This year’s program will certainly include plenty of provocative works, perhaps from controversial directors such as Carlos Reygadas, Catherine Breillat, and Ken Loach, or from American mavericks such as John Sayles, Paul Schrader, Harmony Korine, and Gregg Araki who might confound expectations when he stops by with a stoner-comedy, Smiley Face, starring Anna Faris. TIFF will also feature a number of documentaries created by some high-profile filmmakers, including Jonathan Demme, Werner Herzog, Jia Zhang-ke, Julian Schnabel, Scott Hicks, and even one from film critic Todd McCarthy.

Attendees of the 2007 TIFF will also have the opportunity to watch Hungarian director Béla Tarr’s first film in almost seven years, entitled The Man from London. In an astoundingly appropriate occurrence of scheduling, this year’s TIFF program will also include Paranoid Park, the latest film by Gus Van Sant, who has often announced his admiration of Tarr’s distinctive style and has appropriated Tarr’s trademark techniques into many of his recent films. Fittingly, Van Sant’s friend and protégé, Todd Haynes, will arrive amidst a frenzy of anticipation for his latest film, I’m Not There, which promises to be an unique exploration of 60s culture, inspired by the various personalities wielded by Bob Dylan during the decade.

Of course, no TIFF schedule would be complete without some Hollywood heavyweights entering the fray hoping to build some hype for the upcoming awards-season. This year’s TIFF will include offerings from Joel & Ethan Coen, Brian De Palma, Woody Allen, Kenneth Branagh, Noah Baumbach, Sean Penn, Julie Taymor, Jason Reitman, Sidney Lumet, Michael Moore, Neil Jordan, Tony Gilroy, Vadim Perelman, Richard Attenborough, Helen Hunt, Alison Eastwood, and Paul Haggis. As well, Ang Lee will exhibit his racy film Lust, Caution, which has already received attention for its undisputed NC-17 rating. As an alternative, the TIFF is also committed to providing viewers a retrospective of classic films throughout the festival. This year’s selection of noteworthy pieces include Martin Scorsese’s Alice Doesn’t Live Here Anymore, William Wyler’s The Best Years of Our Lives, John Ford’s Bucking Broadway, Jirí Menzel’s Closely Watched Trains, Chris Marker’s La Jetée, Jean Renoir’s La Grande Illusion, and Ingmar Bergman’s The Virgin Spring.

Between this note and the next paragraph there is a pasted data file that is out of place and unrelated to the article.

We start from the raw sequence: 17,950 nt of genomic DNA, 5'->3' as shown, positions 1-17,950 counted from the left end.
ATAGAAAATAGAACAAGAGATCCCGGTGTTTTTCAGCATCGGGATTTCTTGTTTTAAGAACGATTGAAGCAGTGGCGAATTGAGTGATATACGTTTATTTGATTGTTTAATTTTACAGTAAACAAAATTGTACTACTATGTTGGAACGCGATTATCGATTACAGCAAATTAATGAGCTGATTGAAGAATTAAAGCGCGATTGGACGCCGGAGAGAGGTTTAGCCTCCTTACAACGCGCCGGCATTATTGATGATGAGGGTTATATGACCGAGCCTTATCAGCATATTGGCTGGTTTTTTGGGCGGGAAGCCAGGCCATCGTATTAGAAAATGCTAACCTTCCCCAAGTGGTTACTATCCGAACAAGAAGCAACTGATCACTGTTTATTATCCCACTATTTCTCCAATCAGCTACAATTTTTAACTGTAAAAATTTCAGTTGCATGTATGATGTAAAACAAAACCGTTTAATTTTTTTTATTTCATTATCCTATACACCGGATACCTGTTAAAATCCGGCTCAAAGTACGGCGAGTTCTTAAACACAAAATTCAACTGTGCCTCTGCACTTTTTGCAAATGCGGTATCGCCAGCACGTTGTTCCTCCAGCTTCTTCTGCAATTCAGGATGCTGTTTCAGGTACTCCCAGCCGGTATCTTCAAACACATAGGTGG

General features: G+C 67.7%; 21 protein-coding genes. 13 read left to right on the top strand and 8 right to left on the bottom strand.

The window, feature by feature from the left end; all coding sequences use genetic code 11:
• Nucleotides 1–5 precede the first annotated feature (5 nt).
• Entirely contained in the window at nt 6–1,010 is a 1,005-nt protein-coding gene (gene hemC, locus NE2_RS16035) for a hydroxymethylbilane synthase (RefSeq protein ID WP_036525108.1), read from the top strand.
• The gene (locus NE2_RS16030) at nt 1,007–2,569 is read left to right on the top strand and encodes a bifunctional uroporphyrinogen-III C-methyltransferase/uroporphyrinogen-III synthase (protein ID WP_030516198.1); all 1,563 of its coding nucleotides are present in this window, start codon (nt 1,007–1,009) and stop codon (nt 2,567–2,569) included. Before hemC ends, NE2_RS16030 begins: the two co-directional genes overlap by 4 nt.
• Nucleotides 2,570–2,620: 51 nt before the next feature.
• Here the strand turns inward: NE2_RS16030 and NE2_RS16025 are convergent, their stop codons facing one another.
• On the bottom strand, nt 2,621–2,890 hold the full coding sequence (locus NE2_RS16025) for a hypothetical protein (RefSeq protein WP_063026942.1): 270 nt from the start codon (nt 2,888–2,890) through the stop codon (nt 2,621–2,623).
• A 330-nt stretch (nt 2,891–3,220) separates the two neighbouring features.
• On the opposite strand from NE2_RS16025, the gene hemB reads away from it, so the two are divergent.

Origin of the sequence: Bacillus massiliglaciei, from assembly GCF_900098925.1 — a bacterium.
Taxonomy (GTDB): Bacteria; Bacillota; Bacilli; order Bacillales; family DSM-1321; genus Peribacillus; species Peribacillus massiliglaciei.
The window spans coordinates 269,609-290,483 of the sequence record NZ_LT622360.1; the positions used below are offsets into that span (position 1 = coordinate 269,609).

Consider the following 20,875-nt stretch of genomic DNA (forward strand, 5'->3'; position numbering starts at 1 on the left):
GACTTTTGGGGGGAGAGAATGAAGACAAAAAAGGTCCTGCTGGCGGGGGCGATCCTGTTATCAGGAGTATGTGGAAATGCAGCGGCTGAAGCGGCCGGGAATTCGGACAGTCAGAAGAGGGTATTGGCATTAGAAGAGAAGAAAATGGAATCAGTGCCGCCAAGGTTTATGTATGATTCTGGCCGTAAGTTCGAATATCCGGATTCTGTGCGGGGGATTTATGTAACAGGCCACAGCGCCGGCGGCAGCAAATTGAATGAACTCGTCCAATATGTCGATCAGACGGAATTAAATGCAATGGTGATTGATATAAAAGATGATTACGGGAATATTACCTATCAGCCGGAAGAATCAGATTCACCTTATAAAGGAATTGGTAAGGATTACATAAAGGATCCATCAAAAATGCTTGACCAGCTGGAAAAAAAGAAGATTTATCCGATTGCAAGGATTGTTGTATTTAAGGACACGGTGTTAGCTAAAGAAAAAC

Finally, the festival will devote some attention towards films created by a few noteworthy Canadian filmmakers, including David Cronenberg’s Eastern Promises, Denys Arcand’s L’Âge des Ténèbres, Bruce McDonald’s The Tracey Fragments, and Guy Maddin’s latest semi-autobiographic fever-dream, My Winnipeg, which is guaranteed to be a twisted and traumatic history lesson of his/my hometown.

The 32nd Toronto International Film Festival will commence on Thursday, September 6th and will conclude on Saturday, September 15th, 2007. Next week we will begin presenting reviews of a number of films from the TIFF, providing a sample of films that audiences may anticipate in the coming months.

Eastern Promises 23 September
No Country for Old Men 01 October
Into the Wild 11 October
Margot at the Wedding 11 October
4 Months, 3 Weeks and 2 Days 21 October
The Assassination of Jesse James by the Coward Robert Ford 13 November